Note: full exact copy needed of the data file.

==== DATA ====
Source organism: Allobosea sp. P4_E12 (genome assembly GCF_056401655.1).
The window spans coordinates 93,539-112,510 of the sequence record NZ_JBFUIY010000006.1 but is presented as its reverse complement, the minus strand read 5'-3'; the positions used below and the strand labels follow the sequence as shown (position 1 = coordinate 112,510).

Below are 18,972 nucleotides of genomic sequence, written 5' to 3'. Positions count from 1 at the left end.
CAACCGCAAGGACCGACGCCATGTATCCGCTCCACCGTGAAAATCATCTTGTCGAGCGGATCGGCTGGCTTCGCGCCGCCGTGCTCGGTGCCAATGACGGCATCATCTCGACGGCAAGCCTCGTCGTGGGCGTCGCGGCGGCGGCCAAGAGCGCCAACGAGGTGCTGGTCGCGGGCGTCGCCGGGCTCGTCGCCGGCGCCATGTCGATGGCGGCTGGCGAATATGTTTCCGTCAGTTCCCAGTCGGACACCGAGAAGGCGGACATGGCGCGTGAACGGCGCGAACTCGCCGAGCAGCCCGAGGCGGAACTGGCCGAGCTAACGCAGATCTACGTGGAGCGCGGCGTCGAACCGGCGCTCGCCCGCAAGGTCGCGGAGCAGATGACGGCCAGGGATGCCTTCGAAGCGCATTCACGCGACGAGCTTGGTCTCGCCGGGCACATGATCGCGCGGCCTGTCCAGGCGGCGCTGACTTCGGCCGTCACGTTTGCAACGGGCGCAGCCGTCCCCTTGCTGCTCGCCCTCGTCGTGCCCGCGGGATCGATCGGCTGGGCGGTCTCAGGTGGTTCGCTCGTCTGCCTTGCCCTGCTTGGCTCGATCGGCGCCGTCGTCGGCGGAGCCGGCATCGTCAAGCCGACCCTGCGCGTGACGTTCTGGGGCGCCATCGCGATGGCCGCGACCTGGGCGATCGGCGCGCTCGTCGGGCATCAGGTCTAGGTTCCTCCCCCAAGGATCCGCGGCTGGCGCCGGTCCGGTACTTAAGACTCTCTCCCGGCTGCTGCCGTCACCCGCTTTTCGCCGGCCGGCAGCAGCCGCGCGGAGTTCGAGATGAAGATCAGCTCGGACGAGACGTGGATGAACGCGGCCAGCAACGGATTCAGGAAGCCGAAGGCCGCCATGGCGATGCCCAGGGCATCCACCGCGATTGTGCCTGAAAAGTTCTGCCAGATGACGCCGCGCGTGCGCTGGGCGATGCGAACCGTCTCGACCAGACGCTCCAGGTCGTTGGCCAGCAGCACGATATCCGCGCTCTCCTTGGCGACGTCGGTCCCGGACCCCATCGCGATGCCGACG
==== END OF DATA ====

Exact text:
Source organism: Allobosea sp. P4_E12 (genome assembly GCF_056401655.1).
The window spans coordinates 93,539-112,510 of the sequence record NZ_JBFUIY010000006.1 but is presented as its reverse complement, the minus strand read 5'-3'; the positions used below and the strand labels follow the sequence as shown (position 1 = coordinate 112,510).

Below are 18,972 nucleotides of genomic sequence, written 5' to 3'. Positions count from 1 at the left end.
CAACCGCAAGGACCGACGCCATGTATCCGCTCCACCGTGAAAATCATCTTGTCGAGCGGATCGGCTGGCTTCGCGCCGCCGTGCTCGGTGCCAATGACGGCATCATCTCGACGGCAAGCCTCGTCGTGGGCGTCGCGGCGGCGGCCAAGAGCGCCAACGAGGTGCTGGTCGCGGGCGTCGCCGGGCTCGTCGCCGGCGCCATGTCGATGGCGGCTGGCGAATATGTTTCCGTCAGTTCCCAGTCGGACACCGAGAAGGCGGACATGGCGCGTGAACGGCGCGAACTCGCCGAGCAGCCCGAGGCGGAACTGGCCGAGCTAACGCAGATCTACGTGGAGCGCGGCGTCGAACCGGCGCTCGCCCGCAAGGTCGCGGAGCAGATGACGGCCAGGGATGCCTTCGAAGCGCATTCACGCGACGAGCTTGGTCTCGCCGGGCACATGATCGCGCGGCCTGTCCAGGCGGCGCTGACTTCGGCCGTCACGTTTGCAACGGGCGCAGCCGTCCCCTTGCTGCTCGCCCTCGTCGTGCCCGCGGGATCGATCGGCTGGGCGGTCTCAGGTGGTTCGCTCGTCTGCCTTGCCCTGCTTGGCTCGATCGGCGCCGTCGTCGGCGGAGCCGGCATCGTCAAGCCGACCCTGCGCGTGACGTTCTGGGGCGCCATCGCGATGGCCGCGACCTGGGCGATCGGCGCGCTCGTCGGGCATCAGGTCTAGGTTCCTCCCCCAAGGATCCGCGGCTGGCGCCGGTCCGGTACTTAAGACTCTCTCCCGGCTGCTGCCGTCACCCGCTTTTCGCCGGCCGGCAGCAGCCGCGCGGAGTTCGAGATGAAGATCAGCTCGGACGAGACGTGGATGAACGCGGCCAGCAACGGATTCAGGAAGCCGAAGGCCGCCATGGCGATGCCCAGGGCATCCACCGCGATTGTGCCTGAAAAGTTCTGCCAGATGACGCCGCGCGTGCGCTGGGCGATGCGAACCGTCTCGACCAGACGCTCCAGGTCGTTGGCCAGCAGCACGATATCCGCGCTCTCCTTGGCGACGTCGGTCCCGGACCCCATCGCGATGCCGACG